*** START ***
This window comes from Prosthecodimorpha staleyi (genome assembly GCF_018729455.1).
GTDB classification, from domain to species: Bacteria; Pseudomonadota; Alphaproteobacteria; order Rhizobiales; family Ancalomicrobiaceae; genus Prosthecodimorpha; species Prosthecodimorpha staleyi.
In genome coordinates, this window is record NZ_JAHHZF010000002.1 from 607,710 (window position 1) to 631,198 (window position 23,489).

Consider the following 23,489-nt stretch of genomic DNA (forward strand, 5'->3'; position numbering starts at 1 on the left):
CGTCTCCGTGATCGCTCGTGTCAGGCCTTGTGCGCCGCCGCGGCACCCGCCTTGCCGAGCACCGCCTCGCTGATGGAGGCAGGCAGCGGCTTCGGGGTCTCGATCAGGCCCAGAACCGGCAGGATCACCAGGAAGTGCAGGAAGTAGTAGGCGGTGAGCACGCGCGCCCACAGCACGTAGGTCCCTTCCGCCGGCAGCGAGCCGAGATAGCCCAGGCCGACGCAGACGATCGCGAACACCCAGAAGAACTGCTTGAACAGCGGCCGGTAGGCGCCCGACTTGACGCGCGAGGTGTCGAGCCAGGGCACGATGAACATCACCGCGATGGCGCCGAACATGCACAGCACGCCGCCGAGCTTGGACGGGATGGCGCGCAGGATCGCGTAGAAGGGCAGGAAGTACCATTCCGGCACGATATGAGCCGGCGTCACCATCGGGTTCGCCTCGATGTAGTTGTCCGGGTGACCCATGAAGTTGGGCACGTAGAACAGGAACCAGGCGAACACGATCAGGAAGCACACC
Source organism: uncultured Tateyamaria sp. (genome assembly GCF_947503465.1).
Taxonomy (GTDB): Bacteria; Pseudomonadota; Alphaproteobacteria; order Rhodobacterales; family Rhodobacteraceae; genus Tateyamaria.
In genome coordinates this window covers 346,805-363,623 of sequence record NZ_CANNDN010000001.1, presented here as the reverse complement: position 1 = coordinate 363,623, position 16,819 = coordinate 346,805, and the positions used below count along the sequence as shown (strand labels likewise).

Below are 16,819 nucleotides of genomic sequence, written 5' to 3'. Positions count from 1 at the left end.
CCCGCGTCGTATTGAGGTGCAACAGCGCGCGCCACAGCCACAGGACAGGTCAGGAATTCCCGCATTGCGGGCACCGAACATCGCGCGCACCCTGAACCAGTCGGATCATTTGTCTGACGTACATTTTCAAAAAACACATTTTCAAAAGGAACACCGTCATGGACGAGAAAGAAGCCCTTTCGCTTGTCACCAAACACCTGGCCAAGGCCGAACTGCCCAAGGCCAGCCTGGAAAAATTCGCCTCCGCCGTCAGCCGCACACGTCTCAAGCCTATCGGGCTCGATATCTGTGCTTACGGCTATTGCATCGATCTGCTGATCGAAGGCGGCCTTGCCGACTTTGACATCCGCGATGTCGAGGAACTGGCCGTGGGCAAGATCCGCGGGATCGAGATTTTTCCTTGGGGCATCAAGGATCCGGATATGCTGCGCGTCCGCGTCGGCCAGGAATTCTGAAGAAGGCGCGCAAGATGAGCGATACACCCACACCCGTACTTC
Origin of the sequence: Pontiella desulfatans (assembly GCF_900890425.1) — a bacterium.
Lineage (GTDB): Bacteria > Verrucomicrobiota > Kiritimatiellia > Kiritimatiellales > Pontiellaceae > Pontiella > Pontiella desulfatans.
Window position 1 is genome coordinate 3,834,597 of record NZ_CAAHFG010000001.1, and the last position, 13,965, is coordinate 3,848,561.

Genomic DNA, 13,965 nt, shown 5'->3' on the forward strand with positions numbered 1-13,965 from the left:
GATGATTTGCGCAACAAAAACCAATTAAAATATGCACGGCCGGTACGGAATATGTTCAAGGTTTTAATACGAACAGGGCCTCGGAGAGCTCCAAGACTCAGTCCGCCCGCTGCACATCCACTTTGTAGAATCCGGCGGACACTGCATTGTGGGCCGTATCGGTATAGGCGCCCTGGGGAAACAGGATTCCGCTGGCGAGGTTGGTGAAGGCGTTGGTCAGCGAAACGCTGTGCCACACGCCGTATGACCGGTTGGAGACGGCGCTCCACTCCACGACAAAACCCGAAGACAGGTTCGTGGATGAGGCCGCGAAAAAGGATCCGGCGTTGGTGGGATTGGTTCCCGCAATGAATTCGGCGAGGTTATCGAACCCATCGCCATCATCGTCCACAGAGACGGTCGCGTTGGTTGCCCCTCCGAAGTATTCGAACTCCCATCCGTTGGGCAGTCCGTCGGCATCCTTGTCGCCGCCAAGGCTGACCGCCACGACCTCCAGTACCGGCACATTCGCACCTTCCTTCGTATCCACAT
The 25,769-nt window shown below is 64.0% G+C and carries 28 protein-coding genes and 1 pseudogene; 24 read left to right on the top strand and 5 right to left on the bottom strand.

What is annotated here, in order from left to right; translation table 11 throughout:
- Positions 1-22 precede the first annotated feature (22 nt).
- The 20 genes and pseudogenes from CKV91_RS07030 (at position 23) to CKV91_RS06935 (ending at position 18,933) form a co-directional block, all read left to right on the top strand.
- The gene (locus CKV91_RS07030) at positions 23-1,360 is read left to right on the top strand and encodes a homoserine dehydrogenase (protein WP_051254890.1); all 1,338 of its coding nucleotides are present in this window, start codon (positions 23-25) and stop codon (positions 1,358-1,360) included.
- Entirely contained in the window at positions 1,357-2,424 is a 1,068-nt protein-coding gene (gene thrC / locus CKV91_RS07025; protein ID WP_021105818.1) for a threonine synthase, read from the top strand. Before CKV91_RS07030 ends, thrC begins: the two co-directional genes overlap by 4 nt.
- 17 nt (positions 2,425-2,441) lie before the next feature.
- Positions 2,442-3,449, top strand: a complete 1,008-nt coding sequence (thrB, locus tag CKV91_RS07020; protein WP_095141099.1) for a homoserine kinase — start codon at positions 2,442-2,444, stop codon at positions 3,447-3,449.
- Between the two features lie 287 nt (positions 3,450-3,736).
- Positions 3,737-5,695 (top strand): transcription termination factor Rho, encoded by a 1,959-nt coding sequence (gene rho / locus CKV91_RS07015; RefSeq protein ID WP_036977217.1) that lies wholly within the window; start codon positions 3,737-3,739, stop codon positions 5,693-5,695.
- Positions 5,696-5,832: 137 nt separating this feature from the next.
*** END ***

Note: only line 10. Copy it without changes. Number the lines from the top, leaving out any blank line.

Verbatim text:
CCCGCGTCGTATTGAGGTGCAACAGCGCGCGCCACAGCCACAGGACAGGTCAGGAATTCCCGCATTGCGGGCACCGAACATCGCGCGCACCCTGAACCAGTCGGATCATTTGTCTGACGTACATTTTCAAAAAACACATTTTCAAAAGGAACACCGTCATGGACGAGAAAGAAGCCCTTTCGCTTGTCACCAAACACCTGGCCAAGGCCGAACTGCCCAAGGCCAGCCTGGAAAAATTCGCCTCCGCCGTCAGCCGCACACGTCTCAAGCCTATCGGGCTCGATATCTGTGCTTACGGCTATTGCATCGATCTGCTGATCGAAGGCGGCCTTGCCGACTTTGACATCCGCGATGTCGAGGAACTGGCCGTGGGCAAGATCCGCGGGATCGAGATTTTTCCTTGGGGCATCAAGGATCCGGATATGCTGCGCGTCCGCGTCGGCCAGGAATTCTGAAGAAGGCGCGCAAGATGAGCGATACACCCACACCCGTACTTC